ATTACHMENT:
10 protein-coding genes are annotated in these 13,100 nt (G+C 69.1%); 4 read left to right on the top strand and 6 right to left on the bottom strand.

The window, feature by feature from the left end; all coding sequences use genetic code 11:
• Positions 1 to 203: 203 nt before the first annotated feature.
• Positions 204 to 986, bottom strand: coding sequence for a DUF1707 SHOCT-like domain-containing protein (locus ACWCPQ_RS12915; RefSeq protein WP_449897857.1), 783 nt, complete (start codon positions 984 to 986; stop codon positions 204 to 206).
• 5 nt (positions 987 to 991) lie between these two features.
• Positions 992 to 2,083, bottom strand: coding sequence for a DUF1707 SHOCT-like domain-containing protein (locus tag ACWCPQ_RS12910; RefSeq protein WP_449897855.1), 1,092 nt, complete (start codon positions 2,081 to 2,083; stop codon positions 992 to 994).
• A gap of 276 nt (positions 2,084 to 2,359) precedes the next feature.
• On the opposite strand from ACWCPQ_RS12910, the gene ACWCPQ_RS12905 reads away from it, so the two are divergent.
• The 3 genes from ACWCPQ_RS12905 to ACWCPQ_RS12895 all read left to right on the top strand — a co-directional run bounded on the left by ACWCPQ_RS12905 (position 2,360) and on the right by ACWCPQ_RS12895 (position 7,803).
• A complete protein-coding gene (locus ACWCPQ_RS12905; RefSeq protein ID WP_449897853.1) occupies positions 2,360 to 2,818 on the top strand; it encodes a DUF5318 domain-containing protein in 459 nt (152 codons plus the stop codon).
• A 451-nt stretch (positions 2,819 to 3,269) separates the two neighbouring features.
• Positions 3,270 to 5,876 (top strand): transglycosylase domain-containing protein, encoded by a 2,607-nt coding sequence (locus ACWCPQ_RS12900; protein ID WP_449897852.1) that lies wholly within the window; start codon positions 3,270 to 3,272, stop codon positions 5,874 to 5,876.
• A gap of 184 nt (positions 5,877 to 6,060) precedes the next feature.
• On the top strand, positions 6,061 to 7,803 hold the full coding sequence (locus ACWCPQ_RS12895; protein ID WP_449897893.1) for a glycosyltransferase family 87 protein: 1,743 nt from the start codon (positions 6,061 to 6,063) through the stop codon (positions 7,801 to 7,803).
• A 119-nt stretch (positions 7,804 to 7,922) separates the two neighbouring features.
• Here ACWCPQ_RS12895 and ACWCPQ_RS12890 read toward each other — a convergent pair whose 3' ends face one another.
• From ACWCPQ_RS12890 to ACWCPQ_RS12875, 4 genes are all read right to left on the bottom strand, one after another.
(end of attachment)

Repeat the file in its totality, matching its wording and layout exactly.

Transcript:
10 protein-coding genes are annotated in these 13,100 nt (G+C 69.1%); 4 read left to right on the top strand and 6 right to left on the bottom strand.

The window, feature by feature from the left end; all coding sequences use genetic code 11:
• Positions 1 to 203: 203 nt before the first annotated feature.
• Positions 204 to 986, bottom strand: coding sequence for a DUF1707 SHOCT-like domain-containing protein (locus ACWCPQ_RS12915; RefSeq protein WP_449897857.1), 783 nt, complete (start codon positions 984 to 986; stop codon positions 204 to 206).
• 5 nt (positions 987 to 991) lie between these two features.
• Positions 992 to 2,083, bottom strand: coding sequence for a DUF1707 SHOCT-like domain-containing protein (locus tag ACWCPQ_RS12910; RefSeq protein WP_449897855.1), 1,092 nt, complete (start codon positions 2,081 to 2,083; stop codon positions 992 to 994).
• A gap of 276 nt (positions 2,084 to 2,359) precedes the next feature.
• On the opposite strand from ACWCPQ_RS12910, the gene ACWCPQ_RS12905 reads away from it, so the two are divergent.
• The 3 genes from ACWCPQ_RS12905 to ACWCPQ_RS12895 all read left to right on the top strand — a co-directional run bounded on the left by ACWCPQ_RS12905 (position 2,360) and on the right by ACWCPQ_RS12895 (position 7,803).
• A complete protein-coding gene (locus ACWCPQ_RS12905; RefSeq protein ID WP_449897853.1) occupies positions 2,360 to 2,818 on the top strand; it encodes a DUF5318 domain-containing protein in 459 nt (152 codons plus the stop codon).
• A 451-nt stretch (positions 2,819 to 3,269) separates the two neighbouring features.
• Positions 3,270 to 5,876 (top strand): transglycosylase domain-containing protein, encoded by a 2,607-nt coding sequence (locus ACWCPQ_RS12900; protein ID WP_449897852.1) that lies wholly within the window; start codon positions 3,270 to 3,272, stop codon positions 5,874 to 5,876.
• A gap of 184 nt (positions 5,877 to 6,060) precedes the next feature.
• On the top strand, positions 6,061 to 7,803 hold the full coding sequence (locus ACWCPQ_RS12895; protein ID WP_449897893.1) for a glycosyltransferase family 87 protein: 1,743 nt from the start codon (positions 6,061 to 6,063) through the stop codon (positions 7,801 to 7,803).
• A 119-nt stretch (positions 7,804 to 7,922) separates the two neighbouring features.
• Here ACWCPQ_RS12895 and ACWCPQ_RS12890 read toward each other — a convergent pair whose 3' ends face one another.
• From ACWCPQ_RS12890 to ACWCPQ_RS12875, 4 genes are all read right to left on the bottom strand, one after another.